The Arduino microcontroller is a principle representative of the microcontrollers commonly used in art and design. Others in the field include Wiring, Making Things, PIC, and the Basic Stamp. The Arduino microcontroller was originally created as an educational platform for a class project at the Interaction Design Institute Ivrea in 2005. It grew from the previous work of the Wiring microcontroller designed by Hernando Barragán in 2004. From its inception, the Arduino was developed to engage artistic and design-oriented minds.
Photograph provided by Marlon J. Manrique & Lezioni di Stile
Photograph provided Nicholas Zambetti
Barragán, an artist and designer, created the Wiring microcontroller, Figure 3-1, to be used as a tool for a parsing data to electronics. He intended it to be used by a "non-technical" audience: "artists, designers, and architects," in short, not requiring prior electrical engineering or computer science knowledge. He emphasized the Wiring board as a prototyping tool. Wiring fulfilled Barragán's need for a designer-friendly tool (in this case a microcontroller) that was easy to use without a great deal of engineering or programming experience. Barragán's advisors for his thesis on Wiring were Casey Reas and Massimo Banzi. Reas created the visual programming language Processing with Ben Fry. Reas studied interaction in art as an undergrad, continued with John Maeda while at MIT, and developed Processing for a language accessible to artists and designers. Banzi, on the other hand was more interested in further developing the microcontroller as an art and design tool. The Arduino, Figure 3-2, was originally developed for an interaction design class taught by Banzi. The creators of the Arduino are Massimo Banzi, David Cuartielles, Dave Mellis, Gianluca Martino with Nicholas Zambetti. The Arduino team currently consists of Banzi, Cuartielles, Martino, Mellis and Tom Igoe.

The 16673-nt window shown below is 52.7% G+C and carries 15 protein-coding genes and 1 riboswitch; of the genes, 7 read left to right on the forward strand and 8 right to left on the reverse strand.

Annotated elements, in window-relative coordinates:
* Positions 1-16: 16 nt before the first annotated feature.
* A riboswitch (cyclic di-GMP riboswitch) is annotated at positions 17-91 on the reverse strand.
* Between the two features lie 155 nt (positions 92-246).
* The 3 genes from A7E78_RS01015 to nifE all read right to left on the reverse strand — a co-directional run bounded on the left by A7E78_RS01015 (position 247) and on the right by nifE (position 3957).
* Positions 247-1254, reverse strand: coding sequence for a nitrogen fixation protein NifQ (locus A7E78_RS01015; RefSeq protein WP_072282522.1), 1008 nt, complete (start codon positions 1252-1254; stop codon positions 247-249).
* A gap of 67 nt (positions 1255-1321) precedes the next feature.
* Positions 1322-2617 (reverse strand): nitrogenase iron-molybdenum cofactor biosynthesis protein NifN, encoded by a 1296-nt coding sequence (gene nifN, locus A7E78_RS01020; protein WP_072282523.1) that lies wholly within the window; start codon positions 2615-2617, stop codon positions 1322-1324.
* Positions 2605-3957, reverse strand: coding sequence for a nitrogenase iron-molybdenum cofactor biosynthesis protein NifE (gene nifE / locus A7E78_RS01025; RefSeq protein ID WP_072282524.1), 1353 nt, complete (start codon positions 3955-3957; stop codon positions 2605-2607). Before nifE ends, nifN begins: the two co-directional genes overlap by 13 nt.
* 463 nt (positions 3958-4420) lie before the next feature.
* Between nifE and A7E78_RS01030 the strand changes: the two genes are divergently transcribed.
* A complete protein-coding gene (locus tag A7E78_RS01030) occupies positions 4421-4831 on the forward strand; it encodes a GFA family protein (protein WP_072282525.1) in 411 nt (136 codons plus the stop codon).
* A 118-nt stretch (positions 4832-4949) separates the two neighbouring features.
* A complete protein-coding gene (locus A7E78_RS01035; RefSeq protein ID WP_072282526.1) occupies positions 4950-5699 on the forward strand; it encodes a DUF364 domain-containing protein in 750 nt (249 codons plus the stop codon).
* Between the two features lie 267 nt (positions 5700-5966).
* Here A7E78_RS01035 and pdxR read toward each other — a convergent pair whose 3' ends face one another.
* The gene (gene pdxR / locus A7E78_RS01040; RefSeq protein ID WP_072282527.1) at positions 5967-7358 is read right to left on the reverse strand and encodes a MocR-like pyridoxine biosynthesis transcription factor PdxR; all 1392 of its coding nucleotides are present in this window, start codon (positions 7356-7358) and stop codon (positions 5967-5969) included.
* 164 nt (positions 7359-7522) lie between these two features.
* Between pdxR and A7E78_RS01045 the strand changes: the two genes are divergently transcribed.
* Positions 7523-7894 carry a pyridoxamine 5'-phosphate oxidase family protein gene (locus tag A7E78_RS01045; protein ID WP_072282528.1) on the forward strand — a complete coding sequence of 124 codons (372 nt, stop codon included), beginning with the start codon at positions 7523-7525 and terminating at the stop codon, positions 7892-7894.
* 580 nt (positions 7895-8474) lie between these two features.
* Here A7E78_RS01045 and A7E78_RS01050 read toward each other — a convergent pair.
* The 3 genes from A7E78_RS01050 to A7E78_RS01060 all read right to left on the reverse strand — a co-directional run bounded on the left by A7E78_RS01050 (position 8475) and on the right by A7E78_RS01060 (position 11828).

The Arduino team wanted to further simplify the Wiring platform and thus the Arduino microcontroller was developed. The Arduino team made the Arduino microcontroller more usable by focusing on simplicity, a goal in pursuit of designing for a non-technical audience. Four cohesive reasons are echoed by Banzi when defining the Arduino's success. These reasons also denote Arduino's differences from other similarly intended microcontrollers for artists and designers:
- It is inexpensive.
- It is packaged with the Integrated Development Environment (IDE).
- It is programmable via USB.
- It is supported by a community.
The above points were deliberate decisions when the Arduino platform was being conceptualized and designed. The usability of the Arduino platform is significant being that every person interviewed spoke directly of the usability of the Arduino. Three people interviewed currently work at IDEO, and are experts in the field of usability. Participants were asked how they would describe the level of entry to the Arduino versus other microcontrollers. The answer was unanimous that the Arduino was easier to use. From having a simplified platform with a chip on board to a user-friendly Integrated Development Environment (IDE), made a difference to new users and people who appreciate visual aesthetics. Mellis comments that their goal was to make it less expensive and smaller than the Wiring board, "A lot of things people tend to build initially tend to be simple, they don't need a powerful microcontroller". Ninety-Four percent of interviewees felt the four points outlined by Banzi; cost, an integrated IDE, programmable over USB, and supported by a community, were useful in their work and made the Arduino a successful platform.